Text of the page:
|der Panzer||armored tank.|
|der Poltergeist||“A ghost supposed to be responsible for table rappings and other mysterious noisy disturbances” [Webster’s New World Dictionary, Second College Edition, 1986], not always as terrifying as the one terrorizing JoBeth Williams and her family in the classic 1982 horror movie Poltergeist.|
|das Pumpernickel||pumpernickel bread: a coarse, dark bread made with unsifted rye that tastes incomparably much better in Germany than the generic versions of it you get in American delis.|
|die Realpolitik||Defined by Wikipedia as the practice of politics independent of moral or ethical considerations, usually for the advancement of the national interests of a country. frequently used in English to refer to “power politics.” Associated famously with the Prussian/German statesman Otto von Bismarck in the second half
of the 19th century.
|das Reich||empire, usually used in English with reference to the Nazi “Third Reich”|
|der Rucksack||This just means “backpack,” and I’m not sure why it’s still frequently used in English. Perhaps backpacks are a German invention?|
|die Schadenfreude||glee at another’s misfortune|
The German verb is actually “schleppen,” and refers to the labor of carrying a heavy object, or carrying an object a long way.
|der Schnaps||usually spelled with two “p”s in English. Refers to strong (alcoholic) liquor.|
|über-||This prefix entered English by analogy with Nietzsche’s coinage of the term “der Übermensch,” “the over-man,” for a sort of superior being (there is much debate about what Nietzsche meant by this term), i.e. based on the meaning “over, above” of the word “über,” not its other main meaning, “about.” Examples: “James Bond’s latest übercar”; “Mercedes’ staggeringly expensive new übercar”; “If you’ve got a 1960’s UNIVAC 1107, that was an Übercomputer in those days and used to cost over US$ 4 million for the top-of-the line…”|
|der Umlaut||ä, ö, ü|
|verboten||the English equivalent, “forbidden,” is perfectly good, but this word has made its way into English based on the somewhat humorous observation that lots more things seem to be “verboten” in German-speaking countries than in most others.|
|das Waldsterben||der Wald = forest; sterben = to die. Germans use this term to describe the depletion of forests due to acid rain etc.|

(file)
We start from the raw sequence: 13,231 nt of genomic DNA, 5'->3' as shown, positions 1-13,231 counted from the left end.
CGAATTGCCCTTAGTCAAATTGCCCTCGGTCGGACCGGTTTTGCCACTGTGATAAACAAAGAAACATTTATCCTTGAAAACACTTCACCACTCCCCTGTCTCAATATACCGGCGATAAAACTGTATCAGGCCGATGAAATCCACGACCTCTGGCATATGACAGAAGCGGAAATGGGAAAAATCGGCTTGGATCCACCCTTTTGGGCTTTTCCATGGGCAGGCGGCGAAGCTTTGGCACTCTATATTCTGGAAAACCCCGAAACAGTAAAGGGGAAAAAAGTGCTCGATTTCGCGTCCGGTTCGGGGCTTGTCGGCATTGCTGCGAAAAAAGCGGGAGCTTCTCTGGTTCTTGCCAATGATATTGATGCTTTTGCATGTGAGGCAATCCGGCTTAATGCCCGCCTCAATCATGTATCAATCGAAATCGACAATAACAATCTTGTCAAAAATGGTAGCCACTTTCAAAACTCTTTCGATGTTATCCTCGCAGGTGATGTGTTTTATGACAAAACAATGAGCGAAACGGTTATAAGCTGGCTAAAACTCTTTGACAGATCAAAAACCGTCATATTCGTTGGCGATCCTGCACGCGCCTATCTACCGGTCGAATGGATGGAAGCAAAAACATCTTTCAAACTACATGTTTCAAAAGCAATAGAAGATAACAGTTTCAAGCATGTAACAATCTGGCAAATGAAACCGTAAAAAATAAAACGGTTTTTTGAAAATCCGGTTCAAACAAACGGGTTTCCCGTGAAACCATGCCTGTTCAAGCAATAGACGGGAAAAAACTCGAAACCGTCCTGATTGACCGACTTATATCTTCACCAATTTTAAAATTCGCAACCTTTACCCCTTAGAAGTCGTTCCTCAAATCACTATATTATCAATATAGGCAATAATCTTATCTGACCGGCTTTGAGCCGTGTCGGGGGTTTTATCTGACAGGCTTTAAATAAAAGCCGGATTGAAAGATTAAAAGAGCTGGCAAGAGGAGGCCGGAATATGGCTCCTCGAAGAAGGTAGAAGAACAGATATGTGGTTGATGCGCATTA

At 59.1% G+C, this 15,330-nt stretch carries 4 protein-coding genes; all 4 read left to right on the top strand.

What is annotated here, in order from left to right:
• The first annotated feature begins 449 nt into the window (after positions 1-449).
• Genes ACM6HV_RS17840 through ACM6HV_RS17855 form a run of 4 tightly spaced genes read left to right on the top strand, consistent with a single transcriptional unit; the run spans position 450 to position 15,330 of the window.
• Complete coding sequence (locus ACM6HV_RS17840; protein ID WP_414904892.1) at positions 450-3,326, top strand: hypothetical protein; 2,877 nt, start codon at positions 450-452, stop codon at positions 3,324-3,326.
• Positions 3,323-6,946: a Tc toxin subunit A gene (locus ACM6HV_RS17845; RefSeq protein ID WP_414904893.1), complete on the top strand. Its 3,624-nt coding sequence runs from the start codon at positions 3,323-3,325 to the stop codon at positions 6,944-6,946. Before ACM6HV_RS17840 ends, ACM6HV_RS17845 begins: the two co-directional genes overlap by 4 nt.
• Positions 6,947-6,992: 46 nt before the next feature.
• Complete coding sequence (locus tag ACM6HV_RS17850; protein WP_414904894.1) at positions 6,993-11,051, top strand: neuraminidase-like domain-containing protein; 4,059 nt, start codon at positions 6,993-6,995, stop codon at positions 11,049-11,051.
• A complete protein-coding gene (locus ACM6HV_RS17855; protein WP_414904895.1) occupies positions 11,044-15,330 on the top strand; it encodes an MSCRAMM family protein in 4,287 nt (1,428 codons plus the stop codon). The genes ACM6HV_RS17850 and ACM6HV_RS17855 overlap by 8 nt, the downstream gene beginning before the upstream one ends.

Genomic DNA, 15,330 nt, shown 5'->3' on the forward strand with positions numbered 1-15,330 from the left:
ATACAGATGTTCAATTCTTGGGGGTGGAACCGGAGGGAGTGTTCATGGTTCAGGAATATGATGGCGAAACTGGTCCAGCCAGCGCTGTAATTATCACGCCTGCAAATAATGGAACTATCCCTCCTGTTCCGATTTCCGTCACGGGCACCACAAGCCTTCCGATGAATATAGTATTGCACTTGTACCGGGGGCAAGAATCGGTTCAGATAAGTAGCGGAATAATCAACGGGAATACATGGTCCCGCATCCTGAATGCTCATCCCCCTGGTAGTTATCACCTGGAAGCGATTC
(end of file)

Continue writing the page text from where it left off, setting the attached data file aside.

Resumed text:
|das Wanderjahr||A year of travel before settling down to one’s vocation (originally a custom of European journeymen). Also used for any lengthy period of travel.|
|die Wanderlust||An impulse, longing or urge to go for long walks or hikes, or to travel, perhaps to get away from it all|
|die Weltanschauung||A comprehensive, especially personal, philosophy or conception of the universe and of human life [Webster’s New World Dictionary, Second College Edition, 1986]. Literally means “world view” [die Welt = world; anschauen = to look at].|
|der Weltschmerz||“Sentimental pessimism or melancholy over the state of the world” [Webster’s New World Dictionary, Second College Edition, 1986].|
|das Wunderkind||This means “child prodigy” [e.g. Mozart], but the term is also often extended to refer to any comparatively young person considered to have special talent–sort of like the term “whiz kid.”|
|der Zeitgeist||This term was coined by the German philosopher Hegel (1770-1831) to refer to “the spirit of the age; the trend of thought and feeling in a period” [Webster’s New World Dictionary, Second College Edition, 1986].|
|der Zugzwang||In chess, this describes a situation in which one player has to make a move, but any move s/he makes will be disadvantageous to him or her, whereas if s/he did not have to move, s/he would not be at a disadvantage. Chess aficionados should click here for the Wikipedia entry for this term, which offers lots of examples. The German term literally means “compulsion to move”: der Zug = move (in chess; from the verb “ziehen,” which means to make a move, but also to pull; normally, of course, der Zug = train); der Zwang = compulsion, from the verb “zwingen,” which means “to force someone to do something.|